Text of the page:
Pavement designers have a choice of two types of wearing course: either an asphalt
wearing course or a surfacing seal. While asphalt surfacing design has received much
attention, road seal design has remained dependent on empirical modelling and
experience. With the modern trend of increased traffic loading and contact stresses,
varying oil resources and related refining processes and by-products, it is postulated
that current seal design assumptions and practice may not be directly applicable to the
changing situation in practice, and require re-examination (Milne 2004).
In 1998 performance testing of road surfacing seals was initiated under the Chair
in Pavement Engineering, University of Stellenbosch. The model mobile load simulator
(MMLS3) was identified and a test method developed. From 1998 to 2002 a test regime
using five different seal binders and three temperature regimes was implemented. A
method of evaluating seal performance was developed to enable evaluation of the
seals' behaviour. This paper presents a summary of the test results and provides an
insight to the performance of the different seal binders under similar imposed loads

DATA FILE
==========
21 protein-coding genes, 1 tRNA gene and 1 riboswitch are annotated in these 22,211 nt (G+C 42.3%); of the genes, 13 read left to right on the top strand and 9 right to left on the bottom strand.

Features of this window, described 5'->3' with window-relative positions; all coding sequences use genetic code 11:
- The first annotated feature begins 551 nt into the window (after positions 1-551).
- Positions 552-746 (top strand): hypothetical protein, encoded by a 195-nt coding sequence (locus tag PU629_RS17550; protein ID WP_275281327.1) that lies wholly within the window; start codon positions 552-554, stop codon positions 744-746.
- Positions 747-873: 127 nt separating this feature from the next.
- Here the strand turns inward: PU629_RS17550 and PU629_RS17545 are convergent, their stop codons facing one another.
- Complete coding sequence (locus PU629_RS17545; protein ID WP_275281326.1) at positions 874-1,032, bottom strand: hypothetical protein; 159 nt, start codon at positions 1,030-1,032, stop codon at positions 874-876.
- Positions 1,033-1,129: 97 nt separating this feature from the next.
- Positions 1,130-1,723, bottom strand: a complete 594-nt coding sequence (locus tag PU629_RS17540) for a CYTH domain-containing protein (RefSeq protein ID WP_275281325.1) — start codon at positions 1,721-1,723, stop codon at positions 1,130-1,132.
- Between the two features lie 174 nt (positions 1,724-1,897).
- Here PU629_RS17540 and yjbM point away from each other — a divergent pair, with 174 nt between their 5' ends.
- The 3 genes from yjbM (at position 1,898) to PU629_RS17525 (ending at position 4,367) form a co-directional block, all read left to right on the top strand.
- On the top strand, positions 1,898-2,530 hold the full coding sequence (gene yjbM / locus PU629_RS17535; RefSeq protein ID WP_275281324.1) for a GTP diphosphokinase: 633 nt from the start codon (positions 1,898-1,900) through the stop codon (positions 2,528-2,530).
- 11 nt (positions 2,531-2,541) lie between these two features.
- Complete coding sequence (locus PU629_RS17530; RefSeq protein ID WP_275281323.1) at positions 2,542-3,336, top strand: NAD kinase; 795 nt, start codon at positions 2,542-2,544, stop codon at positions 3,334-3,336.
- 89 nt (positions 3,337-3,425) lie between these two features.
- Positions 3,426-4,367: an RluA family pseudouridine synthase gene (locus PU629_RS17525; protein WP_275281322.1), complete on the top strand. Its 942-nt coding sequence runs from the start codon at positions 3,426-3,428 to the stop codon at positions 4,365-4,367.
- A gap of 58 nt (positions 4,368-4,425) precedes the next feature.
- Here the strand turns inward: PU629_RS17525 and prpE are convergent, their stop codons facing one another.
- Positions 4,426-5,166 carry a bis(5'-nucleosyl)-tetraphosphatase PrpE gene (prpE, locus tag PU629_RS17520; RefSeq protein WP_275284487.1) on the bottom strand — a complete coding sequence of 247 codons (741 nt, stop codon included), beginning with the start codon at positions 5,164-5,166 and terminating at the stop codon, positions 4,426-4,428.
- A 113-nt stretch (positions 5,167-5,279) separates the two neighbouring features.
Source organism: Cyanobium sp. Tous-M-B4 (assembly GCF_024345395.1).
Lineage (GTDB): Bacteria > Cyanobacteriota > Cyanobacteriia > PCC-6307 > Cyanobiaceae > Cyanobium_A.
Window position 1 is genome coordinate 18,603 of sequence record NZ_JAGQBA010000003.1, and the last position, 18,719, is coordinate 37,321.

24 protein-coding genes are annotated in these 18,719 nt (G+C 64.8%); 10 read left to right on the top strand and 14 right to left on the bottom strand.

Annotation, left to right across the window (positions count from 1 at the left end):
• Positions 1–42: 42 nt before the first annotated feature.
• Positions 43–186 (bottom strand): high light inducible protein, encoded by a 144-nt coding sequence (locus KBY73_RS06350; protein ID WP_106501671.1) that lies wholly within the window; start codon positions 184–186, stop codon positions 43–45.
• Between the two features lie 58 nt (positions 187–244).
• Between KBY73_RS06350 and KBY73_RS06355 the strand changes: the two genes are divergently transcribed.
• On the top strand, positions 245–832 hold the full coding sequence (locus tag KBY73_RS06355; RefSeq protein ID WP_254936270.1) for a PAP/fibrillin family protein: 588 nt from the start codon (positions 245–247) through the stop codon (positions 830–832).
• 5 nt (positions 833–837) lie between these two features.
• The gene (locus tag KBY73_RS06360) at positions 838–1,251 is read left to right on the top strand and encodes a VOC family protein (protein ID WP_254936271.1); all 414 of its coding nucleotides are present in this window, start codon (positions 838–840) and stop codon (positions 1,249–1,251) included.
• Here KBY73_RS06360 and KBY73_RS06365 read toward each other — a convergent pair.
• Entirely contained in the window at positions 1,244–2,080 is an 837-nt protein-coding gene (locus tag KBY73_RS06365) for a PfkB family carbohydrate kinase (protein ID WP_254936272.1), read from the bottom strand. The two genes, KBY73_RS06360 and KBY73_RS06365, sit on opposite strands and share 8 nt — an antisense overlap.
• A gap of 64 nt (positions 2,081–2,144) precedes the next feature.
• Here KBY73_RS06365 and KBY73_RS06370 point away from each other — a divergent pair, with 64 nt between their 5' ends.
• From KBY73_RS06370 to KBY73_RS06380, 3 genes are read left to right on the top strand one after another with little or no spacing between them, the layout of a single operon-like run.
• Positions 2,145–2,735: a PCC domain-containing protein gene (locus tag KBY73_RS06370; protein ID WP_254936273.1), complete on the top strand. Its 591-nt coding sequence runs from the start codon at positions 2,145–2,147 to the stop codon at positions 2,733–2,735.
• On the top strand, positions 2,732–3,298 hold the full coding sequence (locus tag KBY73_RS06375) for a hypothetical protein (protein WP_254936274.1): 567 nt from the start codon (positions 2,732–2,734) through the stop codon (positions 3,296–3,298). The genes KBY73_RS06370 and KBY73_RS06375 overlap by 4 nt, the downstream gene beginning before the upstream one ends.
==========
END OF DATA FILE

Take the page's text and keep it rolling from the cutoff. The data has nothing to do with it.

and environment. Insight is provided for the identification of critical seal performance
influences and criteria. A comparative performance test protocol was developed, with an
initial seal performance visual assessment method.
<br>The need for a mechanistic based numerical model enabling comparative numerical
prediction of seal performance was identified as an additional design tool (Milne 2004).
A finite element methods (FEM) prototype model of a single seal was developed and
is demonstrated. The potential value to practice of both methods of comparative
performance assessment were postulated after synthesis of the results.
With the common and widespread use of PC-based design packages in the design of
steel structures, it is of fundamental importance to revisit the basic principles contained in
and sometimes omitted from common analysis packages. The basic methods of stability
analysis are briefly discussed and the influence of inelastic buckling incorporated and
then illustrated by using representative case studies. Common errors in the use of such
design packages, and the importance of simple calibration checks are used to illustrate
the problems which can lead to failures.